In this installment we'll look at something that seems basic but can be more complicated than people realize: lineups and how substitutions are done.
The Lineup Card
Managers make out lineup cards giving the names and positions of the nine players who will start the game (ten in a DH game, including the starting pitcher). On the lineup card, the starters are listed in the order that they will bat, and the position they will play. (There is a separate area for listing the starting pitcher at the bottom.) The order in the lineup card sets the batting order for the start of the game.
Five minutes before game time, the managers and the umpire crew chief meet at home plate, and exchange lineup cards. Each manager needs to make out at least three cards: one for the opposing manager, one for the umpire, and one for his own use. There have been occasions in the past when managers have gotten tripped up on this. A famous example occurred in the mid-1980s when Pete Rose, then manager of the Cincinnati Reds, made out two versions of a lineup when he was deciding which one to use. He accidentally kept the wrong one for himself. Since the umpire's card determines the official batting order, this resulted in a bizarre batting-out-of-order sequence as the Reds followed the lineup card posted in their dugout, which was not the same as what was on the umpire's card.
Once the starting lineups are handed to the umpires, the players listed on the lineup card are officially in the game. If a player listed on the lineup card fails to take the field or bat in his turn in the first inning, then he has been substituted for and is out of the game, even if he never set foot on the field. The lineup card determines the batting order, the starting pitcher, and for a DH game, it fixes the position in the batting order where the DH will bat. I'll have more to say about this in the DH special rules section, below.
Traditionally, players other than the pitcher and the catcher were allowed to position themselves anywhere in fair territory, but the rule book has chipped away at this over the years. The players listed on the lineup card as the pitcher, DH, and the four infielders (1B, 2B, SS and 3B) have restrictions placed on their ability to change positions, as will be detailed in sections below. The catcher isn't restricted specifically, but in order to do his job, he must necessarily line up behind home plate. The catcher is the only defensive player allowed to position himself in foul territory.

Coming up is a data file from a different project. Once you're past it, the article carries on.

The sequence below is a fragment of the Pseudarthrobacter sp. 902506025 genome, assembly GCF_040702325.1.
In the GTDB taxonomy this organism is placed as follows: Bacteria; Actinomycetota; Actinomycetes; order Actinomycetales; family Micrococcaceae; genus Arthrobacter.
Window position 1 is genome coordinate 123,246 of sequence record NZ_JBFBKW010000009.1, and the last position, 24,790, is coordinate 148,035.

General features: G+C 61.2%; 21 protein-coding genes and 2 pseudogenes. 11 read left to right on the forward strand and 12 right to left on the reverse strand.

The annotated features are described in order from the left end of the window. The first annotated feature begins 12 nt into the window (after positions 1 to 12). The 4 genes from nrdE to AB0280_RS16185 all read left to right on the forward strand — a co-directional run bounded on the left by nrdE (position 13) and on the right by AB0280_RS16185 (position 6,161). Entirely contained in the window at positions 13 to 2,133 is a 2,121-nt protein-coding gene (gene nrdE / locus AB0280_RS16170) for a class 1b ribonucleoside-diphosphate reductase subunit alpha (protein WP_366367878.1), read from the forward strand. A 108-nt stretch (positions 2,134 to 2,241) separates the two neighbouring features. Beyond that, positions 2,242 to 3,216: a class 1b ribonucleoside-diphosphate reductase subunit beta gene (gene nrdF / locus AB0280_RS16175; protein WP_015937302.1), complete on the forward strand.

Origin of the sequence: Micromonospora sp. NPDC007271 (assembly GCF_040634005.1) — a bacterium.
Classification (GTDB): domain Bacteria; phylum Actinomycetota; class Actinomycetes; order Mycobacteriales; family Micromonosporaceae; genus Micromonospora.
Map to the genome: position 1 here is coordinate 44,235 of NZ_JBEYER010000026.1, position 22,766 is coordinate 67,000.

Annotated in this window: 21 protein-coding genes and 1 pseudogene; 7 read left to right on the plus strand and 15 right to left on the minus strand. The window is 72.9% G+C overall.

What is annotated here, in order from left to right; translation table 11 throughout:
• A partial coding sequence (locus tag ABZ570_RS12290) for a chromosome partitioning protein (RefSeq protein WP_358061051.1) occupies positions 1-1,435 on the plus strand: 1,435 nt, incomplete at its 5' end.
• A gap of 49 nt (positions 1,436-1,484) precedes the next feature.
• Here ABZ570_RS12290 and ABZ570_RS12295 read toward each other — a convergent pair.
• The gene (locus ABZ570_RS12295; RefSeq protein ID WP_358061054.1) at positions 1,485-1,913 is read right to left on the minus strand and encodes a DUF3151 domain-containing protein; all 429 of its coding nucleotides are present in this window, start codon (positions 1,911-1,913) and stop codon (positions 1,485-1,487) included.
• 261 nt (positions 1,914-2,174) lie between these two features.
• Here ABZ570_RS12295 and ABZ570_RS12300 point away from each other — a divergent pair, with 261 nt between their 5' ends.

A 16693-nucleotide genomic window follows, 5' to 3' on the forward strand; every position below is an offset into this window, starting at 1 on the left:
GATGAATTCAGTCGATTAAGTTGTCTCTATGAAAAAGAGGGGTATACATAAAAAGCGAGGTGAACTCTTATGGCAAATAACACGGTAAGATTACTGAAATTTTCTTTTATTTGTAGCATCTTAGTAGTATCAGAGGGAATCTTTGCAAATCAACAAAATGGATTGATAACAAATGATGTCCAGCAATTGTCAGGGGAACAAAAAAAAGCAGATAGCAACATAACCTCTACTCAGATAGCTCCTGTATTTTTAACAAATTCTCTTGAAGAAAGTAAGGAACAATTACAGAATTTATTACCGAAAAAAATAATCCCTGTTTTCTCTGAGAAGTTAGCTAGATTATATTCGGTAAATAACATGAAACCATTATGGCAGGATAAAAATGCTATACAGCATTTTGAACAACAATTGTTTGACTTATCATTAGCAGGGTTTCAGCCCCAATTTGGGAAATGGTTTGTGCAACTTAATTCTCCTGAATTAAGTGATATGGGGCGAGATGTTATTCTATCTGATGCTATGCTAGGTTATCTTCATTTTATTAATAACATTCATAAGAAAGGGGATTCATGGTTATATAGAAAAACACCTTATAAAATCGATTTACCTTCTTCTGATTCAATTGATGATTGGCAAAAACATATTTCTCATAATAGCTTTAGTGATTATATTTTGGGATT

The 2023 Anti-Shift Rule
It used to be the case that other players could position themselves anywhere in fair territory. However, with the 2023 anti-shift rules change, there must now be at least four fielders (plus the pitcher and catcher) lined up in the infield, with at least two on either side of second base, when the pitcher begins his motion. If they move such that they are not positioned properly when the pitch is delivered, the offense can choose to have the pitch called a ball, or take the result of the play if one resulted from the pitch.
Players are fixed to one side or the other, according to which position they are listed in on the lineup card. The players listed in the lineup card at 1B and 2B must position themselves on the 1B side of second base; the players listed at SS and 3B must position themselves on the 3B side of second base. This can be changed only (1) at the start of an inning, and (2) when the defense makes a substitution.
No more than three outfielders are permitted. (An outfielder, for the purpose of this rule, is a fielder who takes a position on the outfield grass.)
The Catcher's Position
At one time, the rules required the catcher to take a position within the catcher's box, and remain within the box until the pitcher released the ball. At some point, rule 4.03 was modified to state that this was only a requirement when the pitcher was giving an intentional walk; if the catcher stepped outside of the box before the pitcher released the ball, this constituted what was called the "catcher's balk", and it was enforced like any other balk. However, with the 2017 rule change that allows the defense to issue intentional walks without the need for the pitcher to throw a pitch, the catcher's box no longer has any relevance to the rules, and I have noted that at some ballparks, they no longer bother to chalk it.
Except for the pitcher, any player may be substituted for at any time. There are no restrictions on who can substitute for who; any player may play any position. A player who has been substituted for is out of the game. It is not a requirement that a player removed from the game leave the field (unless he has been ejected); such a player may remain in the dugout or coach, although most of the time a player who has been removed from the game will retreat to the clubhouse. A team may call time for players to make legal position changes.
Once the substitute is in the game, that is irreversible. You sometimes see the case where the offense sends in a pinch hitter, the defense brings in a relief pitcher, and then the offense sends up a different pinch hitter. The first pinch hitter has officially been substituted for and is out of the game, even though he didn't get to swing a bat or see a pitch. When you see in a box score that a pinch hitter "hit for" or "was announced for" another player, this means that the pinch hitter was replaced with another pinch hitter and so didn't complete the time at bat.
Note that a pinch hitter in the on-deck circle is not yet in the game. The player can be called back before he is announced, or enters the batter's box, and remain available as a substitute.